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Oil and gas industry has spent over $30 million in 2021-22 session lobbying CA legislators

by Dan Bacher
The oil and gas industry has spent an astounding $30 million to date in the 2021-22 Legislative Session against SB 1137, legislation to mandate buffer zones around oil and gas wells, and other bills they opposed.
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Gusher of oil industry money has fouled California politics

Flush with billions of dollars in record profits, the oil and gas companies in California have been spending big money lately in an attempt to influence the California Legislature and voters and continue the systemic regulatory capture that has fouled California government for decades.

The oil and gas industry has spent an astounding $30 million to date in the 2021-22 Legislative Session against SB 1137, legislation to mandate buffer zones around oil and gas wells, and other bills they were opposed to. We won't know the final lobbying numbers until around January 31, 2022.

Big Oil and the Western States Petroleum Association (WSPA) spent $4,573,758 in lobbying expenses from September 1 to October 31, 2022. That brings the total of oil and gas corporation lobbying expenses to $30,029,638 in the last seven quarters of the 2021-22 Legislative Session: cal-access.sos.ca.gov/…

The Western States Petroleum Association, the largest and most powerful corporate lobbying group in Sacramento, spent $2,164,967 of that $4,573,758 in lobbying expenses in the seventh quarter of the legislative session. That brings the total of the lobbying expenses by WSPA alone to $8,910,825 in the 2021-22 session.



While a long and hard-fought campaign by environmental justice groups, with the help of Governor Gavin Newsom, was able to finally get SB 1137 approved by the Legislature, other important bills were stopped by oil industry-backed legislators. Those measures include a bill to ban offshore drilling off the California coast and another bill to divest State of California pension funds from investments in the fossil fuel industry.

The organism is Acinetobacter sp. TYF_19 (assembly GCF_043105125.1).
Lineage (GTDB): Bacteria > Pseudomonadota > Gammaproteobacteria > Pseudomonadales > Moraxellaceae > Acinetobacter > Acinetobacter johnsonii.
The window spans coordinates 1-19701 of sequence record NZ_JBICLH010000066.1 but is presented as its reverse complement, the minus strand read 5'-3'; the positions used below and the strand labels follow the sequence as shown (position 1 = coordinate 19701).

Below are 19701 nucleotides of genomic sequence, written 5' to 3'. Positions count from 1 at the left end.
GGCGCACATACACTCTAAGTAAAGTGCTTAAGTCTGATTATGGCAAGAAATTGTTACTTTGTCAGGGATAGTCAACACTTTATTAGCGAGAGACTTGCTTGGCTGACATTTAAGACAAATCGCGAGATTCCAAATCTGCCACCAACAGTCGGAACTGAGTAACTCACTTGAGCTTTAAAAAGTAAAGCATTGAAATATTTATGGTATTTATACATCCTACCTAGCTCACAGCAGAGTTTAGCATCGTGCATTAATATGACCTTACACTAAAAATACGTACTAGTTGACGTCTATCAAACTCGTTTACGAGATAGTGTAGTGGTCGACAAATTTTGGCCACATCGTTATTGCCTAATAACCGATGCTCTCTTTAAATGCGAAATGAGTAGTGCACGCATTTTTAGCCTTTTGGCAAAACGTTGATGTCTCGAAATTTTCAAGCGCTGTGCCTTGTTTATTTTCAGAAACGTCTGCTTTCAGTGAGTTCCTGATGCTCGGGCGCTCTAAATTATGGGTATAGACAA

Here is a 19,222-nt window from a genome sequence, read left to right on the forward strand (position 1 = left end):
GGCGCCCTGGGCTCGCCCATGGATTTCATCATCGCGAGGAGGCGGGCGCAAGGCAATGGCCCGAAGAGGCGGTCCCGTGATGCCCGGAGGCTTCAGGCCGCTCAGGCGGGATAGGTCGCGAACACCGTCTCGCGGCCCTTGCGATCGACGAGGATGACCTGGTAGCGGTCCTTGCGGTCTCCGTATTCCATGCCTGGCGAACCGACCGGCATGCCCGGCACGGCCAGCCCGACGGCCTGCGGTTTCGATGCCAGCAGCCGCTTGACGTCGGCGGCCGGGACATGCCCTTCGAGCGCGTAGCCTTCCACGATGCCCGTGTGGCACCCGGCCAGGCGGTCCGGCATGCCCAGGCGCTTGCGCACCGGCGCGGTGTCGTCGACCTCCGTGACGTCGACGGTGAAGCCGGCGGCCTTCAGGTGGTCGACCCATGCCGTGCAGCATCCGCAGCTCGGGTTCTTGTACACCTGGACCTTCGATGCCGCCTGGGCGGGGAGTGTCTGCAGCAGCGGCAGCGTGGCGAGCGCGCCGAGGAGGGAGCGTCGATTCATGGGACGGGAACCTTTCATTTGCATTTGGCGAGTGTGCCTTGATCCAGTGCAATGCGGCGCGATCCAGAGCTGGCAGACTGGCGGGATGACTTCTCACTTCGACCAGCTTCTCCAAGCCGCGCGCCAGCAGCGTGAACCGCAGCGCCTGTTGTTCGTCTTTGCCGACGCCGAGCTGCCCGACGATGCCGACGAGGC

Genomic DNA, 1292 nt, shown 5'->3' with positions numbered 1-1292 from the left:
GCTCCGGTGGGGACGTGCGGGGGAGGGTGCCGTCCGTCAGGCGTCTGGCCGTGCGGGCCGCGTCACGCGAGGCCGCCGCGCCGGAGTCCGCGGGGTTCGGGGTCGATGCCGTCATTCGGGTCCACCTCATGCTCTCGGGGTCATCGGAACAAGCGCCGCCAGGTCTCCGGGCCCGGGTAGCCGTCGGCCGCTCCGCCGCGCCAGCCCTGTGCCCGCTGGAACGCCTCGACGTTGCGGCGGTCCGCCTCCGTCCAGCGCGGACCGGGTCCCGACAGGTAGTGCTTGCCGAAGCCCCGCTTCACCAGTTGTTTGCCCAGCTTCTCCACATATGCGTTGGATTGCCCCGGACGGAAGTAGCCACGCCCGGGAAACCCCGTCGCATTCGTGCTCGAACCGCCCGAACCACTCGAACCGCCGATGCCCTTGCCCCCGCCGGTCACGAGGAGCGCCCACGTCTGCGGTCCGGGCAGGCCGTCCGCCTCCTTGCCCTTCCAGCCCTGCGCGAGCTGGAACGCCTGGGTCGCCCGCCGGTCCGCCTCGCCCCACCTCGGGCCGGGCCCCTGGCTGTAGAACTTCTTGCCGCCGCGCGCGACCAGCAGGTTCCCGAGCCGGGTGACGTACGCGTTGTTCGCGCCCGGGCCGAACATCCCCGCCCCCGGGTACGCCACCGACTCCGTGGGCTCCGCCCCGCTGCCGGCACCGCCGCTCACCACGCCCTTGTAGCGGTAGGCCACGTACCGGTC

The oil and gas drillers have also spent $9.2 million to date to gather signatures for a ballot referendum to overturn SB 1137, the new law to mandate 3200 foot setbacks between oil and gas operations and homes, schools, hospitals and other facilities.

Just 3 days after California Governor Gavin Newsom signed a bill on September 16, in Vallejo mandating health and safety setbacks of 3200 feet between oil wells and vulnerable communities in California, the powerful oil industry launched an initiative campaign to reverse the new law.

Signature gatherers funded by the oil drillers are now asking the public to sign petitions to put the referendum overturning the setbacks law, SB 1137, on the ballot. But petition circulators are telling California voters that their ballot measure would ban new oil and gas wells near homes when it would actually do the very opposite: insideclimatenews.org/

An analysis of the state’s data by the Fractracker Alliance and Consumer Watchdog reveals that 8 companies funding the campaign have already received 89 permits, including 86 rework permits and 3 new permits, for drilling closer to communities than the ban allows ahead of the January 1, 2022 date.

These 8 oil companies, who currently operate thousands of wells within the banned distance of 3200 feet from homes, schools, hospitals and other facilities, have contributed $7.5 million of the total $9.2 million raised to overturn the law by gathering signatures to qualify a referendum, according to the groups, according to the two groups.

And this is just part of the gusher of money spent by the oil and gas industry on campaigns and lobbying in 2022 to date.